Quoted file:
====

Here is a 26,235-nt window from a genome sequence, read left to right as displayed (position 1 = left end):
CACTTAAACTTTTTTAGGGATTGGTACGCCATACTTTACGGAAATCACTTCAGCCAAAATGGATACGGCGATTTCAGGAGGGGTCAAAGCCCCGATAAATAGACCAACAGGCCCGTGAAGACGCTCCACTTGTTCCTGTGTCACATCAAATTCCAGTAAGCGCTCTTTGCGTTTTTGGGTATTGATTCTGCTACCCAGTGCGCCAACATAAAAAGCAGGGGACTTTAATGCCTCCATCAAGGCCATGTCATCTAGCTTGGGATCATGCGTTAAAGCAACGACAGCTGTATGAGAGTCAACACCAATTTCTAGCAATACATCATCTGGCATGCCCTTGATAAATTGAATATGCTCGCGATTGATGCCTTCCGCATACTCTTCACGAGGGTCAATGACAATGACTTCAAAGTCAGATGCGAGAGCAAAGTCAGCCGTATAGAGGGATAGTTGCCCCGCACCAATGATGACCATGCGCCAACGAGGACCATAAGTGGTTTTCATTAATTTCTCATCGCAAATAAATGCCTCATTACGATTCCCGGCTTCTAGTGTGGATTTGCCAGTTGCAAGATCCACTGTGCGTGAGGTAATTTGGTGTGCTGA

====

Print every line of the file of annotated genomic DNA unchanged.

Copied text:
Here is a 26,235-nt window from a genome sequence, read left to right as displayed (position 1 = left end):
CACTTAAACTTTTTTAGGGATTGGTACGCCATACTTTACGGAAATCACTTCAGCCAAAATGGATACGGCGATTTCAGGAGGGGTCAAAGCCCCGATAAATAGACCAACAGGCCCGTGAAGACGCTCCACTTGTTCCTGTGTCACATCAAATTCCAGTAAGCGCTCTTTGCGTTTTTGGGTATTGATTCTGCTACCCAGTGCGCCAACATAAAAAGCAGGGGACTTTAATGCCTCCATCAAGGCCATGTCATCTAGCTTGGGATCATGCGTTAAAGCAACGACAGCTGTATGAGAGTCAACACCAATTTCTAGCAATACATCATCTGGCATGCCCTTGATAAATTGAATATGCTCGCGATTGATGCCTTCCGCATACTCTTCACGAGGGTCAATGACAATGACTTCAAAGTCAGATGCGAGAGCAAAGTCAGCCGTATAGAGGGATAGTTGCCCCGCACCAATGATGACCATGCGCCAACGAGGACCATAAGTGGTTTTCATTAATTTCTCATCGCAAATAAATGCCTCATTACGATTCCCGGCTTCTAGTGTGGATTTGCCAGTTGCAAGATCCACTGTGCGTGAGGTAATTTGGTGTGCTGA